“Would you like a light or a magnifying glass?” asks the waitress. We’re at Barrel House in Beverly and the dining room is dark, the kind of dark you find thousand fathoms down in the Challenger Deep. (This is a great place to go on a date if you’re ugly.) I decline the house spelunking gear and instead use my phone to illuminate the text. Everyone else is doing the same thing. The place looks like a vigil or a really low-key concert. Let’s see those lighters in the air for our next act, Tasso Ham!

Barrel House was good, food-wise, but the menu itself was another story. Besides the fact that it was only legible to owls, the menu also got a little bit preachy toward the bottom, where diners are informed that the restaurant proudly composts its scraps. Mmm, nothing gets my appetite revved up like the thought of chicken carcasses and coffee grounds decomposing under the summer sun. But not to worry, Barrel House, for you’re far from alone when it comes to crimes of the menu.

Once upon a time, a menu told you what you could order at a restaurant, with a succinct description and price. That’s all that was offered and all that anyone required. But along the way the menu became a statement itself, a declaration of intent. Menus are now expected to establish the mood of a restaurant, burrow into your psyche and seed your expectations. The result is a proliferation of excessively florid, overwrought, self-satisfied and often incomprehensible verbiage. And I’m not just saying this as a person who orders by combo number and prefers that my menus include blurry photos, puns and lamination. Menus are getting out of control. I think we’re about a month away from pulling up to the Dunkin’s drive-through and ordering a half-dozen farm-to-table sucrose orbs finished with a hand-hammered crystalline glaze and served in a locally sourced biodegradable satchel. Or, as it used to be called, a bag of Munchkins.

For example, last month I had breakfast at Union in Portland, where a friend of mine glanced at the menu and scoffed, “Housemade raisins? What are they doing, drying grapes up on the roof?” Elsewhere, the Union menu boasted of gathered greens, which made me wonder where one gathers greens in Maine that time of year, other than Hannaford’s. Again, the food was great, but the menu was distractingly precious. I think we now know what our English majors have been doing with their degrees. I mean, besides complaining about menus.

While there is undoubtedly an epidemic of overdone menus, there’s also a countervailing trend of misguided minimalism. This problem usually manifests when a place has about two regular items and then 15 specials that the server reels off as you sit there and nod appreciatively while waiting to reveal that you’ll get the two things that are actually on the menu.

Following this trend to its logical conclusion, The New York Times Magazine recently ran a profile of a waitress at a Wisconsin restaurant that has no printed menu at all. She just recites everything verbally, harking back to the age before written language, when tales were passed betwixt the generations through oral storytelling. It sounds really annoying. And that’s also how messages get mixed up, so that over the years “ham omelet” evolves into “clam grommet,” until eventually a humble diner becomes a molecular gastronomy destination famed for its clam grommets and flancakes with marble stirrups.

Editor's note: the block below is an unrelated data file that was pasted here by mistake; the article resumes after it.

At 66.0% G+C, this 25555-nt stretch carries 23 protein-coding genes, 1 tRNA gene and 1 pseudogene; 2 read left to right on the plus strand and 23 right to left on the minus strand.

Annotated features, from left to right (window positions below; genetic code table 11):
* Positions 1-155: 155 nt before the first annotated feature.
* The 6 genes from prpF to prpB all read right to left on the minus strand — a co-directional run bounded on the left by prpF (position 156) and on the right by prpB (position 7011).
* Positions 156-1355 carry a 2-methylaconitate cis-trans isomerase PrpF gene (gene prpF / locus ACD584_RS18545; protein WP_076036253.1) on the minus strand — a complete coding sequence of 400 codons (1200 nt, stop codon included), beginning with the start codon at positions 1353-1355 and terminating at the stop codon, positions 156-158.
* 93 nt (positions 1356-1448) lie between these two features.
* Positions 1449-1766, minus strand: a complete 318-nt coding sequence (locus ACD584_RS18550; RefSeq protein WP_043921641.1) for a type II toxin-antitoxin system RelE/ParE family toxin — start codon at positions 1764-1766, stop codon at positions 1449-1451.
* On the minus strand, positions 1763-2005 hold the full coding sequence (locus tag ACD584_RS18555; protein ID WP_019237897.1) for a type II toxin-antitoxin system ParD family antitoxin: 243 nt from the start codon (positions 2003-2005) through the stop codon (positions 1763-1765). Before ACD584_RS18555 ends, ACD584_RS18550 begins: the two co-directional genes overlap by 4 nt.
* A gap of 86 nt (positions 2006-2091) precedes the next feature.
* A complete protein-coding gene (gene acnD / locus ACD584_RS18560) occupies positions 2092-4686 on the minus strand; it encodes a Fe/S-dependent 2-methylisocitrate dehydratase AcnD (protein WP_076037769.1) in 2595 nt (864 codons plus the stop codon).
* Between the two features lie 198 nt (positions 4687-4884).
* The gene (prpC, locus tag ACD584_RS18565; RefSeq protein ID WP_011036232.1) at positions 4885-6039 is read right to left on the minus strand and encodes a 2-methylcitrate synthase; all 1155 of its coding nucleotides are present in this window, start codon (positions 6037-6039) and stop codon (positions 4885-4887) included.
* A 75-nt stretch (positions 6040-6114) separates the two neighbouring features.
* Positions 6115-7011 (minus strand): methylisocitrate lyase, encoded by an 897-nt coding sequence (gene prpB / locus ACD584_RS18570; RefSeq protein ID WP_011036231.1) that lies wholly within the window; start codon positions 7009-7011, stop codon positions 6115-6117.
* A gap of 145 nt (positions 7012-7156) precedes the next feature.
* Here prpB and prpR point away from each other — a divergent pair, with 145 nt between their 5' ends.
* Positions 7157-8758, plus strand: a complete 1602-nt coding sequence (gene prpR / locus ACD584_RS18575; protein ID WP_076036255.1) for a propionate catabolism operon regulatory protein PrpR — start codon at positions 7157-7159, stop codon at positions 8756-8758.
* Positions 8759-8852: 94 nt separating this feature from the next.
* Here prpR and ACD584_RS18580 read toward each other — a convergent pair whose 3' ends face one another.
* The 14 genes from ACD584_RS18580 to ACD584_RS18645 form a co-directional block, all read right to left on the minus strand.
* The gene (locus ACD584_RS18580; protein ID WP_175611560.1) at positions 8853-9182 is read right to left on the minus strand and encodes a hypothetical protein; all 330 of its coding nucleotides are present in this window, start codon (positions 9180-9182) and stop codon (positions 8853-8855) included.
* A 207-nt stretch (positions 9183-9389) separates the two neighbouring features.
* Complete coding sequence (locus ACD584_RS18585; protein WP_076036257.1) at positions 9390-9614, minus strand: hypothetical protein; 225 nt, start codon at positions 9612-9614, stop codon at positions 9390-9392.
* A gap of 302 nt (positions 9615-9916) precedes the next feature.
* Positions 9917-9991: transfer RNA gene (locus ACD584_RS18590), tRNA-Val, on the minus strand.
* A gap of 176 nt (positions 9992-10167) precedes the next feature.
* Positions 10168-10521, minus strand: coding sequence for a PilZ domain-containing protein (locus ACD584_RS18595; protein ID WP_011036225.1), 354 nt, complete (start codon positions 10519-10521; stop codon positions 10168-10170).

Lest I come off like an inveterate whiner or start finding my food served with a side of house-made resentment, I should point out that not everyone has succumbed to the temptation to script a six-part miniseries around each slice of cheese in a hoagie. At Bar Boulud at the Mandarin Oriental, the menu is more like a scrawled grocery list. There’s not much backstory. For instance, the description of the classic burger reads, “beef patty, cheddar, tomato, lettuce, onions.” That’s like how Raymond Carver would describe a burger. While the Bar Boulud menu still offers some linguistic challenges, that’s mainly on account of all the Frenchness, which can’t be helped. Oddly, the one place on the menu where they tamp down the Français is the “Burgundy style snails.” If only the French language offered a more appealing word for snails.

Of course, while I rail against obnoxious menus, I’m not above making obnoxious menu requests myself, as I recently did one morning when flying out of Logan. Here was my theory: Legal Sea Foods was the best restaurant near my gate. The lobster roll is the best thing at Legal’s. Therefore I should ask for a lobster roll and a bloody mary for breakfast. Which is what I got, because I eat lobster for breakfast and live by nobody’s rules but my own. It was stupendous. In fact, I think they should put it on the breakfast menu with a nice blurry photo. Call it the Claw and Poured’Er. Combo number one.

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